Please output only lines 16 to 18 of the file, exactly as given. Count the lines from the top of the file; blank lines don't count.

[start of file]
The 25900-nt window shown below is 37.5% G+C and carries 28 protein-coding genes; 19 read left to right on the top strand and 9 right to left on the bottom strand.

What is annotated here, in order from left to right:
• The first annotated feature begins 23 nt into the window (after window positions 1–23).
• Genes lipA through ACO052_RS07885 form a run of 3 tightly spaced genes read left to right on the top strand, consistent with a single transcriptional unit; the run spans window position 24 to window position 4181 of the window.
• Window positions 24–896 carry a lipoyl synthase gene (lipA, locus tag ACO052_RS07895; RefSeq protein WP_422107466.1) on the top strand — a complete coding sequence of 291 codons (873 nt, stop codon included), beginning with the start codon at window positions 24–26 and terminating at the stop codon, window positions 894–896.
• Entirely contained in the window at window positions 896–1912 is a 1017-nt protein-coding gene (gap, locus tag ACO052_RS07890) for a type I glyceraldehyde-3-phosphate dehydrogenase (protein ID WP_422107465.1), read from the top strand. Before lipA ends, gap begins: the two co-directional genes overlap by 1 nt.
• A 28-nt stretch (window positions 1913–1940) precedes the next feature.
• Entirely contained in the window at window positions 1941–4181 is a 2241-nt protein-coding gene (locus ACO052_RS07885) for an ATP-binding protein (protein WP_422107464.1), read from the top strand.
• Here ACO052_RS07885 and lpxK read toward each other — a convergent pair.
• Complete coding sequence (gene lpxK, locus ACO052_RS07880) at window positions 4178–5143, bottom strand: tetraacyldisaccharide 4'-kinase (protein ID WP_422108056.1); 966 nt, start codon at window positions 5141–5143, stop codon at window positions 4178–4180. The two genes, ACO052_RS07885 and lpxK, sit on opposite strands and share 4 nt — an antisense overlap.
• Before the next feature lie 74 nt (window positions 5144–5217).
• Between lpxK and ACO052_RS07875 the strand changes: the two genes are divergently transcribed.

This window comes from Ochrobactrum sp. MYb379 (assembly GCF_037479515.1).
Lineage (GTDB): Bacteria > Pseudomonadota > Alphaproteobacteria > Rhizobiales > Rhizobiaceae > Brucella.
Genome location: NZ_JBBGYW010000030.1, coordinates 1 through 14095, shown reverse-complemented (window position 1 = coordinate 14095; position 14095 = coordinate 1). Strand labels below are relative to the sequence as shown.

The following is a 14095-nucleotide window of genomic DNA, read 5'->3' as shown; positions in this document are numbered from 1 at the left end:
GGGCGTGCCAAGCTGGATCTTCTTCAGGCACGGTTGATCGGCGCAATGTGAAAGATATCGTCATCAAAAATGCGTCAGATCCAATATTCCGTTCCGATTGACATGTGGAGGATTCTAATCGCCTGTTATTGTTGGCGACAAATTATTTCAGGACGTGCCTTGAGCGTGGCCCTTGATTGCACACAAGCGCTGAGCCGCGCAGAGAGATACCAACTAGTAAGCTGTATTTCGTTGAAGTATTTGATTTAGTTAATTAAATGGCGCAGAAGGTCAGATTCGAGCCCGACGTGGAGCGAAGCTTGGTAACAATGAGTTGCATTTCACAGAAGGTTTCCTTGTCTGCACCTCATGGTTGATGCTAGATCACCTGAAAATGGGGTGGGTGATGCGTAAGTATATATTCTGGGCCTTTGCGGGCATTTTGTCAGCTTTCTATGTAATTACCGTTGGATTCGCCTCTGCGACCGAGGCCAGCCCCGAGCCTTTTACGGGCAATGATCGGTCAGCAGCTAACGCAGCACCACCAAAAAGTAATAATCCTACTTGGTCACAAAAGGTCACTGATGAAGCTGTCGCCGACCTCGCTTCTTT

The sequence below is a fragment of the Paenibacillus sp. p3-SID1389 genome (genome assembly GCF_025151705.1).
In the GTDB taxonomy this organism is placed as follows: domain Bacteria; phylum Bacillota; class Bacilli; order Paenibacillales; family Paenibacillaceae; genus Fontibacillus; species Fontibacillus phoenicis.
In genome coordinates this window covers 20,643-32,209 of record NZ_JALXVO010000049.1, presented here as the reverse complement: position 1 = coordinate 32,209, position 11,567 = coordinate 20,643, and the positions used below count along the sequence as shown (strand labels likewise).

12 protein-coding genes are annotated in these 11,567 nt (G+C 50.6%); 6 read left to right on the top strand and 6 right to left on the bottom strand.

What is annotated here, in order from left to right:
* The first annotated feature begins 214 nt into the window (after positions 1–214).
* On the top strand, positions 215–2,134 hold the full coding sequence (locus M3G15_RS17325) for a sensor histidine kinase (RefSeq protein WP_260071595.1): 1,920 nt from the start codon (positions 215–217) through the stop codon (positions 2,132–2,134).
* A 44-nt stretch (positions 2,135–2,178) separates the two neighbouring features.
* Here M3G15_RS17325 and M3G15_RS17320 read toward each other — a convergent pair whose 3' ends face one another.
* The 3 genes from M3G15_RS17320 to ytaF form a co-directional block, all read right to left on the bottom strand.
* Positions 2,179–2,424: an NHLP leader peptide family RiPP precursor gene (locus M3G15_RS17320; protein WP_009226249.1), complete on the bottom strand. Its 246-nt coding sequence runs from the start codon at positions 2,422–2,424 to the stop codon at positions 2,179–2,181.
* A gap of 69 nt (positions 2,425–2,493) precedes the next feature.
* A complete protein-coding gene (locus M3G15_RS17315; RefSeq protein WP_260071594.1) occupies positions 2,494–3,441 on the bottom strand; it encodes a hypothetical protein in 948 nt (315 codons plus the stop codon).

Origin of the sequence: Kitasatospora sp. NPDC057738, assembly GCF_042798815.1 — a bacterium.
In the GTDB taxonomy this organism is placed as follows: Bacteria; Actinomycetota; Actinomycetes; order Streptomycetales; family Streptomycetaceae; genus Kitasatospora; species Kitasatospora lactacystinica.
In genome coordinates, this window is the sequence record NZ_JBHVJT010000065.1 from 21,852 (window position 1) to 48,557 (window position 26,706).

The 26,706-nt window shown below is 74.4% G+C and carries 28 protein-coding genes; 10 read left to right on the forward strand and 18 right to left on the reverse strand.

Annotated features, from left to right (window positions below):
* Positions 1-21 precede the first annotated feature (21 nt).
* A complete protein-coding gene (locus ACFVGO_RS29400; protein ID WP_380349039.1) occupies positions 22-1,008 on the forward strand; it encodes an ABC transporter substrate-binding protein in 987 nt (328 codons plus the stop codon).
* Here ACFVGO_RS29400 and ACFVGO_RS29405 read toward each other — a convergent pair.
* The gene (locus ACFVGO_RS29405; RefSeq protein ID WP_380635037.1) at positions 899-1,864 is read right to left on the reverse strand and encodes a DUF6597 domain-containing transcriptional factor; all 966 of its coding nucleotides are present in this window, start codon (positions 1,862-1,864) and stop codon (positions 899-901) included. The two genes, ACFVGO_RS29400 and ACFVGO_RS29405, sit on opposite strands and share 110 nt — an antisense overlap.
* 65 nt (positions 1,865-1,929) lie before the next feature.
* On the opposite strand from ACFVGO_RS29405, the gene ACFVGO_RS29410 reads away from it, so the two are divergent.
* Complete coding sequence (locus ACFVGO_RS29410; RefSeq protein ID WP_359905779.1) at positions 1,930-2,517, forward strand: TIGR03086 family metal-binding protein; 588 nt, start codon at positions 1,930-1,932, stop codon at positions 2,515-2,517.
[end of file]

The following is a 14095-nucleotide window of genomic DNA, read 5'->3' as shown; positions in this document are numbered from 1 at the left end:
GGGCGTGCCAAGCTGGATCTTCTTCAGGCACGGTTGATCGGCGCAATGTGAAAGATATCGTCATCAAAAATGCGTCAGATCCAATATTCCGTTCCGATTGACATGTGGAGGATTCTAATCGCCTGTTATTGTTGGCGACAAATTATTTCAGGACGTGCCTTGAGCGTGGCCCTTGATTGCACACAAGCGCTGAGCCGCGCAGAGAGATACCAACTAGTAAGCTGTATTTCGTTGAAGTATTTGATTTAGTTAATTAAATGGCGCAGAAGGTCAGATTCGAGCCCGACGTGGAGCGAAGCTTGGTAACAATGAGTTGCATTTCACAGAAGGTTTCCTTGTCTGCACCTCATGGTTGATGCTAGATCACCTGAAAATGGGGTGGGTGATGCGTAAGTATATATTCTGGGCCTTTGCGGGCATTTTGTCAGCTTTCTATGTAATTACCGTTGGATTCGCCTCTGCGACCGAGGCCAGCCCCGAGCCTTTTACGGGCAATGATCGGTCAGCAGCTAACGCAGCACCACCAAAAAGTAATAATCCTACTTGGTCACAAAAGGTCACTGATGAAGCTGTCGCCGACCTCGCTTCTTT

The sequence below is a fragment of the Paenibacillus sp. p3-SID1389 genome (genome assembly GCF_025151705.1).